Last updated on August 18th, 2019 at 07:09 am
Athens doesn’t need to be expensive if you are on a budget. Here are a few tips on how to see Ancient Athens for free!
How to see Athens on a budget
Although the monuments of Ancient Athens are definitely worth the 30 euro entrance fee for the combined ticket some people may not want to spend that money.
Fortunately, there are ways to see Athens for free. Although you may not actually be able to go inside many of the main attractions, the majesty of landmarks such as the Acropolis or Panathenaic Stadium can be appreciated from the outside.
Note: There are some free entrance days each year to the monuments and museums in Athens. More about that later!
So, if you are prepared to walk a lot and see things from a distance, it is possible to enjoy the ancient monuments for free. Here’s how.
A walking route to see Ancient Athens for free
In our opinion, the best way to explore a city is on foot. And there is no pedestrian street in Athens as magnificent as the street stretching between Acropolis metro and Thisseio metro.
This street was pedestrianised in 2004, a while before the Olympic Games. A welcome infrastructure development in Athens!
There are very few places in the world when you can walk in the centre of a city and be surrounded by ancient monuments, trees, locals, visitors, street artists and street vendors.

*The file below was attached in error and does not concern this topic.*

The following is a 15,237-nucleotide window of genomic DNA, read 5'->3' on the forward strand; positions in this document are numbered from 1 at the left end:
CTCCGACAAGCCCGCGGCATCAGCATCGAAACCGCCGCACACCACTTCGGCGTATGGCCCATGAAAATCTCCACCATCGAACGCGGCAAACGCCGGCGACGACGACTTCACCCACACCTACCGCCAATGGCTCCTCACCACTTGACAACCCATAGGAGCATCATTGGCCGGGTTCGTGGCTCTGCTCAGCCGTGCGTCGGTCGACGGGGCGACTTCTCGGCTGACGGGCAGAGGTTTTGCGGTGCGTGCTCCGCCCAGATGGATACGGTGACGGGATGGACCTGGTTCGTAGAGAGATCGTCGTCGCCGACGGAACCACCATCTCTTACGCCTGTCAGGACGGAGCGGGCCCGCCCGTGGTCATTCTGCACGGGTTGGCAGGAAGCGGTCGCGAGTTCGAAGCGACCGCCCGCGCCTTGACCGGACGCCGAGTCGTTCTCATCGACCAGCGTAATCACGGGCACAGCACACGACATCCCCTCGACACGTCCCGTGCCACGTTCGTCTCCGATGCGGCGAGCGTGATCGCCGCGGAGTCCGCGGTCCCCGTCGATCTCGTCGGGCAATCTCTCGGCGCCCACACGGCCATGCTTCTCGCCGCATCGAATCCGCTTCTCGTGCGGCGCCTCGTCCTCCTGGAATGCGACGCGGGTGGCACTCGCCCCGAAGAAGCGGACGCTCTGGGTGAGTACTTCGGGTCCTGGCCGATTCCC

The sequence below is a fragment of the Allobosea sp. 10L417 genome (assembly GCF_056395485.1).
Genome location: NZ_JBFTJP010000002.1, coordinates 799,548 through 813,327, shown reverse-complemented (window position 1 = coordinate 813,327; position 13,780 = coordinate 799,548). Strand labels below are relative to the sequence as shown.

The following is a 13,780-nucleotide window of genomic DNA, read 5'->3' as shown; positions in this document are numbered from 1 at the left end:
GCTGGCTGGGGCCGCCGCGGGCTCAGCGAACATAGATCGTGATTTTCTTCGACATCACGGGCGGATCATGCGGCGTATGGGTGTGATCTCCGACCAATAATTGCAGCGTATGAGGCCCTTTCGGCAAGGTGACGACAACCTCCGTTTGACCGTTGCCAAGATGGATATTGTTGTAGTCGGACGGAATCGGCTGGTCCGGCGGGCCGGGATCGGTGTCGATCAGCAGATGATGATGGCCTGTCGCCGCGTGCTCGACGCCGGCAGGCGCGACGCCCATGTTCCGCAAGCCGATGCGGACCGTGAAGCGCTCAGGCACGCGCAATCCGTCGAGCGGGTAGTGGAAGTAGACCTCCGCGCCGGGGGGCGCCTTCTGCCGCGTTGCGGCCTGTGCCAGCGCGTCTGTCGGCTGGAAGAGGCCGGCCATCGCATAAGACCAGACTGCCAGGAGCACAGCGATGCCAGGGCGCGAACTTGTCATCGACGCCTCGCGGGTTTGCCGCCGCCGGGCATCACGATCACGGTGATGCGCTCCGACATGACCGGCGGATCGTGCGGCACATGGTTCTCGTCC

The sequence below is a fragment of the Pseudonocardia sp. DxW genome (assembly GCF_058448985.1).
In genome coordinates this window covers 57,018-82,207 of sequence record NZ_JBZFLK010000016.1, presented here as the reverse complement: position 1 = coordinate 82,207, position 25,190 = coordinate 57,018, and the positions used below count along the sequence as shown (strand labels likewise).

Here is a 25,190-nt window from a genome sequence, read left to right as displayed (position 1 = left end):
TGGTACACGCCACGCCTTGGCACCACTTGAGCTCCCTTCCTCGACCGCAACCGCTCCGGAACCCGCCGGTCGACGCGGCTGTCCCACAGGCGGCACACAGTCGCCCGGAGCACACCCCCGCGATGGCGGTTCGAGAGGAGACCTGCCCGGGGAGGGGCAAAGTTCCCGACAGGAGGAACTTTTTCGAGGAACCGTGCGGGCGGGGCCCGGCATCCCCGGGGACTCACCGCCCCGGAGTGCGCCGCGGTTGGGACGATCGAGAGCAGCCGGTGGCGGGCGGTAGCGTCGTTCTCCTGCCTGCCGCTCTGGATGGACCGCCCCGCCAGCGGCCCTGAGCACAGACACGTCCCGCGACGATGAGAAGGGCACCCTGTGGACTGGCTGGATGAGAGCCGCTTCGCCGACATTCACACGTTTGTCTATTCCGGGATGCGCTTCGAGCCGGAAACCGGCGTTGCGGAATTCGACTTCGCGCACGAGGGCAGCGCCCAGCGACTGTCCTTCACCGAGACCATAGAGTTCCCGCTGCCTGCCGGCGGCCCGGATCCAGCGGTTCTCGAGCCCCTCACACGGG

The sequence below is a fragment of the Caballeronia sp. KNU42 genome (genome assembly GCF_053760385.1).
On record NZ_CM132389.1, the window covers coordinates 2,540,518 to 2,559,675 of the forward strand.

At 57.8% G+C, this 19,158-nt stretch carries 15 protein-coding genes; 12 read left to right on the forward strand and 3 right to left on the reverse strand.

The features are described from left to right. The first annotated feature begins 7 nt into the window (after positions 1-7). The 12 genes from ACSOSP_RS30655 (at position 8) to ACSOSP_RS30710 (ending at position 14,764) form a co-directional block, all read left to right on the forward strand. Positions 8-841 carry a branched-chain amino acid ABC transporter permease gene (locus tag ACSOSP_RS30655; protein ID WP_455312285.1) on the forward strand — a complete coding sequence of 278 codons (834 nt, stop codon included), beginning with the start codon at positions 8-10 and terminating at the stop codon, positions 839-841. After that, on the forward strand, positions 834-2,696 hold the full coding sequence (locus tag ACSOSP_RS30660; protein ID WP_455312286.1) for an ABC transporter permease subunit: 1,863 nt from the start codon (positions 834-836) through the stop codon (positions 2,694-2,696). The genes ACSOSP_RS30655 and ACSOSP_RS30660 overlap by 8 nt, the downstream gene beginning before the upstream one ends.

The Athens walking route follows along Dionysiou Areopagitou and Apostolou Pavlou Pedestrian Streets.
This is what you can expect to see along the way, starting from Acropolis metro station and finishing at Kerameikos.
Points highlighted in purple are free, and those marked in red require a ticket. We have also marked in blue other points of interest that are free of charge.
Ancient Athens for free – A walking map of Athens
- Behind you, you can see the Temple of Zeus (ticket needed) and Hadrian’s Arch (free)
- Walking on, you will soon see the Acropolis Museum (ticket needed) to your left
- In a few minutes, you will see the Dionysus theatre (ticket needed) to your right
- If you look up, you can see the Acropolis (ticket needed) on top of the hill to your right
- Walk on, and you will see the Herodion theatre (open only for performances in summer and autumn) on your right hand side
- To your left, you can see Philopappou Hill (free) and Pnyx Hill (free)
- Continue, and you will soon see a road leading to Areopagus Hill (free), to your right
- Walk on, and you will see the Ancient Agora (ticket needed), to your right
- Walk for a few more minutes, and you will see Thisseio metro on your left
- Turn left, and in a few minutes you can see the Kerameikos ancient site (ticket needed). You can admire the site from the outside. The nearest metro stations are Thisseio and Kerameikos.
Ancient Athens for free – The sites
Here’s a description of some of the sites you see when following the walking map of Athens.
1. Arch of Hadrian / Hadrian’s Gate
This huge gateway is located alongside a modern avenue. It was built in honour of the Roman emperor Hadrian, in 131 AD. It is entirely made of pentelic marble, and is very well preserved.
Tip: If you stand near the arch of Hadrian, you can’t miss the Temple of Zeus nearby!
2. Philoppapou Hill (Filopappou Hill) or Muses Hill
This amazing green area right in the centre of Athens, is very popular with locals and visitors alike. You will see locals walking their dogs and strolling up to the top, and visitors taking pictures of the Acropolis.